Like the movement to divert students’ education from parents and toward the public education gulag, the end game is a social revolution, one tried with lamentable effect in socialist nations in the past. As Vladimir Putin noted last year, “This is something we saw in Russia. It happened in our country before the 1917 revolution; the Bolsheviks followed the dogmas of Marx and Engels. And they also declared that they would go in to change the traditional lifestyle, the political, the economic lifestyle, as well as the very notion of morality, the basic principles for a healthy society.

“It is with puzzlement that we see the practices Russia used to have and that we left behind in distant past.”

So yes, let us commend the outreach of the caring industry. Let’s Talk has noble goals. But let us also hope people separated from loved ones and friends the last two years rediscover that the greatest unit of strength and nurturing is still the personal one of family and friends.

 

Bruce Dowbiggin @dowbboy is the editor of Not The Public Broadcaster (http://www.notthepublicbroadcaster.com). The best-selling author was nominated for the BBN Business Book award of 2020 for Personal Account with Tony Comper. A two-time winner of the Gemini Award as Canada’s top television sports broadcaster, he’s also a regular contributor to Sirius XM Canada Talks Ch. 167. His new book with his son Evan Inexact Science: The Six Most Compelling Draft Years In NHL History is now available on http://brucedowbigginbooks.ca/book-personalaccount.aspx

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Bruce Dowbiggin

Corporate Capture & Youth Checkout: The Covid Scorecard

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The decade past has witnessed a Great Realignment. (Mind we said realignment, not reset.) The election of Barack Obama through Donald Trump and Covid-19 has seen a tectonic shift in the plates beneath society. Alliances have been broken. Power has shifted. Loyalties have disappeared.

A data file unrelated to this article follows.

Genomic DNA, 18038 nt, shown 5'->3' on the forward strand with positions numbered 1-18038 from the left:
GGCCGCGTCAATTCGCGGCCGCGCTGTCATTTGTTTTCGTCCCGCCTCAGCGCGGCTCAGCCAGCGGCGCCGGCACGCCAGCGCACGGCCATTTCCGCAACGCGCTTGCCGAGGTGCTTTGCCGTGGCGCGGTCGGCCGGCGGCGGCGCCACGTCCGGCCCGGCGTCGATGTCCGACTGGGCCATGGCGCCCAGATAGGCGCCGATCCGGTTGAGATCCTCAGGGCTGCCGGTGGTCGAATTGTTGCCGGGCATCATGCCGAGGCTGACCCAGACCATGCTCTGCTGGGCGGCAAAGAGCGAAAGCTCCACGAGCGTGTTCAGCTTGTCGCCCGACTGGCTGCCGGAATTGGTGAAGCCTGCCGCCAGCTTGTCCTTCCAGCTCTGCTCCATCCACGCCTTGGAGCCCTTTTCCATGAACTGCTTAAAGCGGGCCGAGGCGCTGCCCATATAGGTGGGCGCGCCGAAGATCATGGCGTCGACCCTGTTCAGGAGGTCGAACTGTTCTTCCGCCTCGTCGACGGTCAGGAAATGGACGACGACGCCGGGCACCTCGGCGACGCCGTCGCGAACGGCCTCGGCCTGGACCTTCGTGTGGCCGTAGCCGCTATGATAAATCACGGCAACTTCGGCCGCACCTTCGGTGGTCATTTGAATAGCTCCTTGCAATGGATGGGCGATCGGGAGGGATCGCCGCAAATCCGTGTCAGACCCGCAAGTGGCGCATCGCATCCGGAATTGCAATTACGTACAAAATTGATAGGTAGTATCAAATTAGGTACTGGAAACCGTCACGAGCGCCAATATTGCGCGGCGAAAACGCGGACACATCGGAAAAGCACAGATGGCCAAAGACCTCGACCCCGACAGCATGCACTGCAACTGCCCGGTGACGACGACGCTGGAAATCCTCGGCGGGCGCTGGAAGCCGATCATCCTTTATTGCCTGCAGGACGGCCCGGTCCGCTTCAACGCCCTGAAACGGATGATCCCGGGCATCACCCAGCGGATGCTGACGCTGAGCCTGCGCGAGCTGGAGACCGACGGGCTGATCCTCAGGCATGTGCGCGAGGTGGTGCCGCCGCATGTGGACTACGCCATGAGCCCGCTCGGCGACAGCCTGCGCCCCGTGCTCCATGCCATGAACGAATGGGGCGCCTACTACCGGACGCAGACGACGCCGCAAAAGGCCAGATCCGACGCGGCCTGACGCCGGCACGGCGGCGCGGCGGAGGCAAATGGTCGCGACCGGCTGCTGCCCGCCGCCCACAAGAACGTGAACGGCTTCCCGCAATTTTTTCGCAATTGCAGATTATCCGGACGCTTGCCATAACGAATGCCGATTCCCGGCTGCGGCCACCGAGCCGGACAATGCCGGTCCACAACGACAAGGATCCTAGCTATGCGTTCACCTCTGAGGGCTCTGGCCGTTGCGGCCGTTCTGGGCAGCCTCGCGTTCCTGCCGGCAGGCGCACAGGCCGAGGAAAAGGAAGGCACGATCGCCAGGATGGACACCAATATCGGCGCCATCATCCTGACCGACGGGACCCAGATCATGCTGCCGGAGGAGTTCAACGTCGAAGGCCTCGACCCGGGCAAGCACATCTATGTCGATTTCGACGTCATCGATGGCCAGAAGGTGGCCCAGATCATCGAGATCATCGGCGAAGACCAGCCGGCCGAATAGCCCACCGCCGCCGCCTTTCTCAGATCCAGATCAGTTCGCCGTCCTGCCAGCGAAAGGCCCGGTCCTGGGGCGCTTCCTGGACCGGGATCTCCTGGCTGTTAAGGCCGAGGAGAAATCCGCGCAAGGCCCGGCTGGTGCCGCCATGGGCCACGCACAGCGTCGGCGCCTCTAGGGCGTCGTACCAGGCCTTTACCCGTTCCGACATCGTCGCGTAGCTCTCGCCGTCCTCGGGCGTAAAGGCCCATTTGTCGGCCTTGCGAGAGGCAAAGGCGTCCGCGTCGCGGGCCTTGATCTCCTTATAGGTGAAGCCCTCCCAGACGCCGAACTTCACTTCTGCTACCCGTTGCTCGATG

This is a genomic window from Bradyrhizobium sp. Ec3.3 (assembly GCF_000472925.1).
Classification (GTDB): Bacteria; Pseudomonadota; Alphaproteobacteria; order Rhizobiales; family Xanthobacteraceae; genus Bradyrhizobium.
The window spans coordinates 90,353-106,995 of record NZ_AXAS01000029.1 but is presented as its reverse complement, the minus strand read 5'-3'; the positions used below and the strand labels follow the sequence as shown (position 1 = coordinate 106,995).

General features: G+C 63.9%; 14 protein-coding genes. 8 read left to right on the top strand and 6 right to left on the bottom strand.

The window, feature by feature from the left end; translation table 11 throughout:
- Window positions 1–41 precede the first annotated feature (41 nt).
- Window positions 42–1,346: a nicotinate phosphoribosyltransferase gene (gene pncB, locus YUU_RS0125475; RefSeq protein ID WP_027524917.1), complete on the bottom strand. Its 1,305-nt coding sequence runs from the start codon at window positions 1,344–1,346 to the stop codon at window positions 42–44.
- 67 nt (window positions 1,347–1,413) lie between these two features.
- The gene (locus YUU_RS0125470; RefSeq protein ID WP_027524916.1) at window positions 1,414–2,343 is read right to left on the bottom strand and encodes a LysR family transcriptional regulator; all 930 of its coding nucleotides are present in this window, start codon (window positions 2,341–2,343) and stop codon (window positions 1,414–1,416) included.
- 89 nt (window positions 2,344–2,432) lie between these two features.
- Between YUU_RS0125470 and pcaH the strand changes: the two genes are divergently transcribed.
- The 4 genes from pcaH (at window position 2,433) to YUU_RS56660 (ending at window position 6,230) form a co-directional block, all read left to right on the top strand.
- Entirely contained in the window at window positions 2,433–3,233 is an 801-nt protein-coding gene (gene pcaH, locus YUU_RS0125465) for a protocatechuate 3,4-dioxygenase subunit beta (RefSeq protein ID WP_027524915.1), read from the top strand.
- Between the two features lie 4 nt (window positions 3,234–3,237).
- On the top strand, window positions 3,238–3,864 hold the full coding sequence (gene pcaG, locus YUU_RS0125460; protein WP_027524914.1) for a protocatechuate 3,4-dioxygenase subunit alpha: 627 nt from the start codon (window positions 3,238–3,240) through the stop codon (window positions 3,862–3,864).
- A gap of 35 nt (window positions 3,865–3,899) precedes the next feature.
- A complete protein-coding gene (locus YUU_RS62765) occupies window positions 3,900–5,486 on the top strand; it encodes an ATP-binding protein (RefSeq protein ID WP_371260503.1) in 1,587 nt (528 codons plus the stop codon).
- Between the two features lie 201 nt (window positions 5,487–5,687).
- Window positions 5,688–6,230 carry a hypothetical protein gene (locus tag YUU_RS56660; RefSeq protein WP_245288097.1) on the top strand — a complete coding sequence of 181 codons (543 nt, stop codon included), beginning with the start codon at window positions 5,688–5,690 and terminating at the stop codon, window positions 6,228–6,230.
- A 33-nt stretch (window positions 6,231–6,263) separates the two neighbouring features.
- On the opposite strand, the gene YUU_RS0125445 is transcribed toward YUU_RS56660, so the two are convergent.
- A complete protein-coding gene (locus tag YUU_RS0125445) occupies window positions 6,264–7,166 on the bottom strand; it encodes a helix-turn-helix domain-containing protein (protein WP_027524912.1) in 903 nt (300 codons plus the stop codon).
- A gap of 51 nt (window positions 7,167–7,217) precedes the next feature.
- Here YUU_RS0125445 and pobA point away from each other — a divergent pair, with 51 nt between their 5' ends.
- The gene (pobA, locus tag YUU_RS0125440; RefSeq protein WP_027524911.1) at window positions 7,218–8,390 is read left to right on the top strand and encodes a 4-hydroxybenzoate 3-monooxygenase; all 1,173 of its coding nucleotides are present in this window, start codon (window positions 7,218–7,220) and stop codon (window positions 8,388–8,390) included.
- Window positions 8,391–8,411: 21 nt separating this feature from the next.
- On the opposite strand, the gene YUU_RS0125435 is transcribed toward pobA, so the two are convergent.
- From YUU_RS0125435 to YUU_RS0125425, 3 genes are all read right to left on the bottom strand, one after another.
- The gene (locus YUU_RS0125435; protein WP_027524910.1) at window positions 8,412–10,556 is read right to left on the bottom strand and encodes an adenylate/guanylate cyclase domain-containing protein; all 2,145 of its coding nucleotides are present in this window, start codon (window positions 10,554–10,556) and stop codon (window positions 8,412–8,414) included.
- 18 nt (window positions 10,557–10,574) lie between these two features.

The result is a new coalition, a cult alliance of tech, knowledge-based industry, culture and corporatism. Under cover of social unrest and virus paranoia these former antagonists found common cause in punishing the middle and lower classes of society for not acknowledging their elevated, superior status. (Translation: they voted for Trump.)

These woke apostles are unapologetic. Through censorship, cancel culture and financial, leverage they’ve created an oligopoly unabashed in bare-knuckled self-interest. And to constantly remind you that they’re in charge.

To understand how revolutionary this alliance is one need only recall the dirigiste fervour of the 1960s. While it seemed to everyone at the time that society might tip in the maelstrom of riot and protest, the corporate side never blinked. They viewed the Weathermen and the Red Brigade as fringe outfits that would never see power. They held to the status quo (or privilege in today’s CRT newspeak.)

That has changed, because of writers such as French socialist economist Thomas Piketty. Thanks to him Corporate America is now obsessed with Environmental, Social and Governance (ESG), not shareholder value. It is dominated by HR departments deeply committed to radical notions of social justice and racial equity. Inspired by the example of Michelle Obama, they’ve made Wall Street into Woke Street.